Free School Meals: Working Tax Credit

Department for Education written question – answered on 29th January 2019.

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Photo of Frank Field Frank Field Chair, Work and Pensions Committee

To ask the Secretary of State for Education, what recent estimate he has made of the potential additional cost to the public purse of extending free school meals to households in receipt of working tax credit who meet the income threshold currently used to determine eligibility for households not in receipt of working tax credit.

Photo of Frank Field Frank Field Chair, Work and Pensions Committee

To ask the Secretary of State for Education, what recent assessment he has made of the potential merits of extending free school meal eligibility to children in households in receipt of working tax credit.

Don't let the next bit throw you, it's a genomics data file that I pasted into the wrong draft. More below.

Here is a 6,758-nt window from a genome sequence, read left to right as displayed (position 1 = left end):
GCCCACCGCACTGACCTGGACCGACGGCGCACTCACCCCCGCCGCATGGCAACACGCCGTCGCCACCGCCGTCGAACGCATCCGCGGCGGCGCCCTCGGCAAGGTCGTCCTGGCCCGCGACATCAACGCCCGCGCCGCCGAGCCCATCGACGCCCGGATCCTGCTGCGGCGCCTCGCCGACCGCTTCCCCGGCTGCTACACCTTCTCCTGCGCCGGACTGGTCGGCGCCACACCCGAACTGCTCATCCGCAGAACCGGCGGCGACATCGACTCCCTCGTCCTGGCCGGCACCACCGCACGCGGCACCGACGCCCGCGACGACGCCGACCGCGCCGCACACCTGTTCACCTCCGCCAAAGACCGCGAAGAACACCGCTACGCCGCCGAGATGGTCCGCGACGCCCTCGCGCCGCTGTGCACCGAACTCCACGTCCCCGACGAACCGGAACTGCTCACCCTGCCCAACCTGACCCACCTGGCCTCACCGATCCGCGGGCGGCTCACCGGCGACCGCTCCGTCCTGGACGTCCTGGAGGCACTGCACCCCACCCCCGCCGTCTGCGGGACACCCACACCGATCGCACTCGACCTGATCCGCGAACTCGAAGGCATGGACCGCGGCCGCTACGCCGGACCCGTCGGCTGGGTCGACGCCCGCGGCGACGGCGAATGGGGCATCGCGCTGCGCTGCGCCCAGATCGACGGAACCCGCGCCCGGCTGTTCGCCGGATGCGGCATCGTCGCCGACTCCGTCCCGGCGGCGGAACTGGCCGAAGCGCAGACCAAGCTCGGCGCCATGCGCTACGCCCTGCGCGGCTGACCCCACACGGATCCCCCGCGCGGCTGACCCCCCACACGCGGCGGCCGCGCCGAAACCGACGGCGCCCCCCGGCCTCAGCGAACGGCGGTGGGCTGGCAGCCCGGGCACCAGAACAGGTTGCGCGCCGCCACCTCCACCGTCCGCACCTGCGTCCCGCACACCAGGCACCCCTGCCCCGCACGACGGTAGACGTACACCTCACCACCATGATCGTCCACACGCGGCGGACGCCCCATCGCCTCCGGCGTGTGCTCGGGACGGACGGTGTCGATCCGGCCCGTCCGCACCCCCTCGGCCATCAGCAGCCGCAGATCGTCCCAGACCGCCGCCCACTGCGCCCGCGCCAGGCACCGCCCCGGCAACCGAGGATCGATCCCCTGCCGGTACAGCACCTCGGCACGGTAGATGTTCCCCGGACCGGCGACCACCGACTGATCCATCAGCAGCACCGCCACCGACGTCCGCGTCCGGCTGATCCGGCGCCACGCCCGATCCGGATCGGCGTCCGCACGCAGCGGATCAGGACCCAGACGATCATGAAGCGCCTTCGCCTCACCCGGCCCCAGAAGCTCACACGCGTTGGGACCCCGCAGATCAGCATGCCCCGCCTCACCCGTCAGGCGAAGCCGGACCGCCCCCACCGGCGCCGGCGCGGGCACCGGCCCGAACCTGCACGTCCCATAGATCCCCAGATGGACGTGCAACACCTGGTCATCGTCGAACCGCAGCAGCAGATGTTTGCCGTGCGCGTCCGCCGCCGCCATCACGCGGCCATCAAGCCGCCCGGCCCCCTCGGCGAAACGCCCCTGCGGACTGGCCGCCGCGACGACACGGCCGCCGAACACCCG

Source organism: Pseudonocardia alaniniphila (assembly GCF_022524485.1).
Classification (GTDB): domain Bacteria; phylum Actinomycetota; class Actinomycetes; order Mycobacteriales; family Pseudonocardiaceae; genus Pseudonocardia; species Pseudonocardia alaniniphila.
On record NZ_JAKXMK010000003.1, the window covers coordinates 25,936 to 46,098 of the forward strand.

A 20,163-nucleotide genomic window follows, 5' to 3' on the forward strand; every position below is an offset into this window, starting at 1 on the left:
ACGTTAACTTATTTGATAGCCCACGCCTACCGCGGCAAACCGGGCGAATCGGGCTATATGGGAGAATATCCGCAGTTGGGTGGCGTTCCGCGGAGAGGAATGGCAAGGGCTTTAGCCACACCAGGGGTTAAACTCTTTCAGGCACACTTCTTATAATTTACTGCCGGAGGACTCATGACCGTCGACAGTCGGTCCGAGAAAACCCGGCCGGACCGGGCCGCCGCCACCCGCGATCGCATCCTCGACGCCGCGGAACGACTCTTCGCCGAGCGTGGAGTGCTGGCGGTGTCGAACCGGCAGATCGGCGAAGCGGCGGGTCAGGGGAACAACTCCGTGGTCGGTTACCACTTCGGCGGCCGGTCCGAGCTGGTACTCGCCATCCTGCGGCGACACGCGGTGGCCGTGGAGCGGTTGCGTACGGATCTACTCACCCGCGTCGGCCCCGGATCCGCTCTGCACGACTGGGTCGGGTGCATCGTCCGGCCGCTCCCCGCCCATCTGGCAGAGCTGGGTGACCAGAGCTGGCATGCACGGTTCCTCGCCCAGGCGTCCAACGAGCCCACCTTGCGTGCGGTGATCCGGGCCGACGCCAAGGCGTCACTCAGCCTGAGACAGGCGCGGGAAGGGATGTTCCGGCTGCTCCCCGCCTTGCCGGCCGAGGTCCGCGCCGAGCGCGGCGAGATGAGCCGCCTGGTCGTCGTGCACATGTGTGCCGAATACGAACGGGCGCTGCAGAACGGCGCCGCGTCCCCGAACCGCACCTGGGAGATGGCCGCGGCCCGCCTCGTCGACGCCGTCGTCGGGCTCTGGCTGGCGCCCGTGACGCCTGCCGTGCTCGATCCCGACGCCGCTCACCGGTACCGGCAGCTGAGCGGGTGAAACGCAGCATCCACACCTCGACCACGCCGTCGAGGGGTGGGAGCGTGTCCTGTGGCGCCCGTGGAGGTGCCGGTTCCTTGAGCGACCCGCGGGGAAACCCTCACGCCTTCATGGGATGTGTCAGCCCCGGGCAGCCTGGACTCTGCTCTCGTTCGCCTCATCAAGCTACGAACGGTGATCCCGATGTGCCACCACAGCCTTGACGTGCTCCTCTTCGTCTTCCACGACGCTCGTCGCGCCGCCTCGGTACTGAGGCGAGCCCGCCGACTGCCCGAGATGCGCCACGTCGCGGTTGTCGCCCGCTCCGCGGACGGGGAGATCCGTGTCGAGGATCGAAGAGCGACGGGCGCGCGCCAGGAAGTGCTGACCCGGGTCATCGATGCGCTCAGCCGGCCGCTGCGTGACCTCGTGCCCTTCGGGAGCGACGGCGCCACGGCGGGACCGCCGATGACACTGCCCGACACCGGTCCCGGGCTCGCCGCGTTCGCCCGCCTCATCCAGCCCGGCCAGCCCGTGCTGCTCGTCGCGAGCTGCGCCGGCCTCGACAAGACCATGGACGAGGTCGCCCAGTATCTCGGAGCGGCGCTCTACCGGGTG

Photo of Frank Field Frank Field Chair, Work and Pensions Committee

To ask the Secretary of State for Education, how many children are ineligible for free school meals as a result of their household, meeting the income threshold but is in receipt of working tax credit.

Photo of Nadhim Zahawi Nadhim Zahawi The Parliamentary Under-Secretary of State for Education

We do not routinely collect or publish data on families in receipt of working tax credit with earnings below the threshold for free school meals eligibility,

The department does not have any plans to extend free school meals entitlement to families in receipt of working tax credit and therefore have not made an assessment of the potential additional costs or benefits of extending free school meals to those households in receipt of working tax credit who meet the earned income threshold.

Working tax credit, alongside other legacy benefits are being phased out and replaced by Universal Credit. As families move from working tax credit onto Universal Credit, those with incomes below the earned income threshold of £7,400 per annum will benefit through becoming eligible to receive free school meals.

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